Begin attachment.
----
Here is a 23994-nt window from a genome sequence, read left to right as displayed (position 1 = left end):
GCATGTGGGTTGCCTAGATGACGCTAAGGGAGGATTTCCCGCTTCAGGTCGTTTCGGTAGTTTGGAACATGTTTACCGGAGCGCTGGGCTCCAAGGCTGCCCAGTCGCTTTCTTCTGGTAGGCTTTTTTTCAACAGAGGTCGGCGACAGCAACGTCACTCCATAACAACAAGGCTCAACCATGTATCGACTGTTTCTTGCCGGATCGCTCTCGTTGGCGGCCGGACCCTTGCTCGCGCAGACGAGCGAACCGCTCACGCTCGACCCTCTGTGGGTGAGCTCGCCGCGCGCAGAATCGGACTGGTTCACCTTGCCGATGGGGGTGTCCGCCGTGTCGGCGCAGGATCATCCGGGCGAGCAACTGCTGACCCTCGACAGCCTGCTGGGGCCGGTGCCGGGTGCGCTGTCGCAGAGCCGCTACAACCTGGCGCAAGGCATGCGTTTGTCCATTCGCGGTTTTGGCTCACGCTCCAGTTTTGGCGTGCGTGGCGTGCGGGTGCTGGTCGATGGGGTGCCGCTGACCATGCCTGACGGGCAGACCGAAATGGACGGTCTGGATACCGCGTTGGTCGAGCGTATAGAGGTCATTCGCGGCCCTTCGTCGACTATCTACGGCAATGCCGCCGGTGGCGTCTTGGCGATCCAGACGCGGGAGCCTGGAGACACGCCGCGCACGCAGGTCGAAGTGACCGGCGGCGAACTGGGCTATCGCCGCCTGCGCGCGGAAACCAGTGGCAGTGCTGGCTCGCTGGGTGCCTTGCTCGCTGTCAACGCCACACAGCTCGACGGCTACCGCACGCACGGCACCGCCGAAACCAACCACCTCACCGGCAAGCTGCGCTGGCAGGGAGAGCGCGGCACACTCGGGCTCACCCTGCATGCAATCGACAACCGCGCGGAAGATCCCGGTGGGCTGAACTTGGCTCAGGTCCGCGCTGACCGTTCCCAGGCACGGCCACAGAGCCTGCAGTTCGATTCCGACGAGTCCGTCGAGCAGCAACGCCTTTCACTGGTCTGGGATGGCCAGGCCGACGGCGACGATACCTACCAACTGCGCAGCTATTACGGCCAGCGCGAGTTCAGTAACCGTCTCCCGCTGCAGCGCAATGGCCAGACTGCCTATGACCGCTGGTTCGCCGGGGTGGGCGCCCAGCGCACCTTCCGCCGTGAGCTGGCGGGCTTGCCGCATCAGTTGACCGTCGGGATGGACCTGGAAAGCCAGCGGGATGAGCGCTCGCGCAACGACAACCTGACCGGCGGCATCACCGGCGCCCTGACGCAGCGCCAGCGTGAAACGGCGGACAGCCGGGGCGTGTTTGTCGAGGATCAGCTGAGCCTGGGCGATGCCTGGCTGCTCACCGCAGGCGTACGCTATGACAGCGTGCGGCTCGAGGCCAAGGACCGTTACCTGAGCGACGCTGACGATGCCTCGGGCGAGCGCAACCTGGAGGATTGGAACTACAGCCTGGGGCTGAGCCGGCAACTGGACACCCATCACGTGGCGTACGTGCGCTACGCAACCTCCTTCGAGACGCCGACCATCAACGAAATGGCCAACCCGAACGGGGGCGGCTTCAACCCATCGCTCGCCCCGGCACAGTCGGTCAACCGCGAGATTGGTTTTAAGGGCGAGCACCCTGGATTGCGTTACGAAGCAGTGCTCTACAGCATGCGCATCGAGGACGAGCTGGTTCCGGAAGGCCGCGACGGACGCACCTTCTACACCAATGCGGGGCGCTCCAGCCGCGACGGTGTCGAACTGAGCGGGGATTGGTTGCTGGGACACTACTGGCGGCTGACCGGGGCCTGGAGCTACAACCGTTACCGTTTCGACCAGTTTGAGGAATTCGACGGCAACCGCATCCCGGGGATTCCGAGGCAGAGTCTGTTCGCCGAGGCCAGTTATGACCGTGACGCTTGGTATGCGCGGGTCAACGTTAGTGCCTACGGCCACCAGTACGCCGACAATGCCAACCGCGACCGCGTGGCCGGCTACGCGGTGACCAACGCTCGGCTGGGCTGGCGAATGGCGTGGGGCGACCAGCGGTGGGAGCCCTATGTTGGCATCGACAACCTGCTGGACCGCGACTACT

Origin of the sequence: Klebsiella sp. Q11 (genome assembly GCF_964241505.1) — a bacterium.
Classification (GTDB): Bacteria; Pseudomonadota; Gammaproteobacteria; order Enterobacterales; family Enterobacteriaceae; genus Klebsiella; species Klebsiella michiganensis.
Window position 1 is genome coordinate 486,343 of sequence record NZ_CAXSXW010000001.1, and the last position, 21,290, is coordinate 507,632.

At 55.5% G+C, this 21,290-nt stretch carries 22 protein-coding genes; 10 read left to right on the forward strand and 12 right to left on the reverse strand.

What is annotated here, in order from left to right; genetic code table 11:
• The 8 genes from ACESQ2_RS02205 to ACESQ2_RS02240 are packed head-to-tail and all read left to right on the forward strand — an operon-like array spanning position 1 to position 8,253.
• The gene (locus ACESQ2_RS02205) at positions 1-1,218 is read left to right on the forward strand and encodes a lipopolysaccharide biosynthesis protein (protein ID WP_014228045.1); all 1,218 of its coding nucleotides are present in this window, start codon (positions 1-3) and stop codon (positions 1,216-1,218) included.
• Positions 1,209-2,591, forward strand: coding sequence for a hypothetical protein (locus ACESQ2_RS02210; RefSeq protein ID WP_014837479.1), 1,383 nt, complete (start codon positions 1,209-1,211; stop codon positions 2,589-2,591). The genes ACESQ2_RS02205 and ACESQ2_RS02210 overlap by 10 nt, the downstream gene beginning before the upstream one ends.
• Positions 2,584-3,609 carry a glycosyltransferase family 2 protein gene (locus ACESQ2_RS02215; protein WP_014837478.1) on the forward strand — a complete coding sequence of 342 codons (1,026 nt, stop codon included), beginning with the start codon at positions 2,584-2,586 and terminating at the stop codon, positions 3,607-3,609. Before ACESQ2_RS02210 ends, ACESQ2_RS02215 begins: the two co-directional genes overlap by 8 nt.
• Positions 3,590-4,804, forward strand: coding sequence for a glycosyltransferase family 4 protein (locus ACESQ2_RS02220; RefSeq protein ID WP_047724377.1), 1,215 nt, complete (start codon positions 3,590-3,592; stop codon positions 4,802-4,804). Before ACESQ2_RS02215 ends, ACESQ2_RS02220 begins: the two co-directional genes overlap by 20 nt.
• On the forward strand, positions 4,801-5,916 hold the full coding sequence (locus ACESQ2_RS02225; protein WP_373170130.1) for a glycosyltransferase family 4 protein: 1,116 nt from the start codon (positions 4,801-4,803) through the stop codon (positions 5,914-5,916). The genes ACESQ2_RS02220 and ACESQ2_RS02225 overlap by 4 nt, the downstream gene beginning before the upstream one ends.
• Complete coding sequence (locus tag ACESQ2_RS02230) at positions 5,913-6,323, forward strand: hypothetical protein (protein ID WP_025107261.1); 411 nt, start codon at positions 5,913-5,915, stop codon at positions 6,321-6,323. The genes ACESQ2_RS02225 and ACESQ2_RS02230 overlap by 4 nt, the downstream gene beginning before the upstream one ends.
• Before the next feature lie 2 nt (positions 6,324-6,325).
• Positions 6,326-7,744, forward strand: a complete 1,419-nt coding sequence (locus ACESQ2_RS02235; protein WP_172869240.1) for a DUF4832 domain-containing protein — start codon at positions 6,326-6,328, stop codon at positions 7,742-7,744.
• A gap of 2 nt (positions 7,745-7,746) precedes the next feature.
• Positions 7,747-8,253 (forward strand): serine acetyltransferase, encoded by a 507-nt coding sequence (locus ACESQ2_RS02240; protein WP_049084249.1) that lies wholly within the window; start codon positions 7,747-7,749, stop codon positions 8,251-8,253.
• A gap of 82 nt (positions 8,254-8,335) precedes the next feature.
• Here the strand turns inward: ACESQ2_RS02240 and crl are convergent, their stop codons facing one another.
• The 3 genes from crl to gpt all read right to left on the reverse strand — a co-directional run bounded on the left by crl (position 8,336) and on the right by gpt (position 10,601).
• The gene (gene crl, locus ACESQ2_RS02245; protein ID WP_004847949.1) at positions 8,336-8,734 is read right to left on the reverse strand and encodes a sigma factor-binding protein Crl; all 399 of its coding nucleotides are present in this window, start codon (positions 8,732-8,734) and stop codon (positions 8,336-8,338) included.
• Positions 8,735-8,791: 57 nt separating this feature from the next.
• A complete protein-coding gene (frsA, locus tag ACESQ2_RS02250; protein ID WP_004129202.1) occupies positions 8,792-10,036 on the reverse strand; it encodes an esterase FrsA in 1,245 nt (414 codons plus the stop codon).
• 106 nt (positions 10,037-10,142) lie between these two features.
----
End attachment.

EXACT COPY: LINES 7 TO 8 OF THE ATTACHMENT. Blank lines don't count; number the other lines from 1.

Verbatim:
What is annotated here, in order from left to right; genetic code table 11:
• The 8 genes from ACESQ2_RS02205 to ACESQ2_RS02240 are packed head-to-tail and all read left to right on the forward strand — an operon-like array spanning position 1 to position 8,253.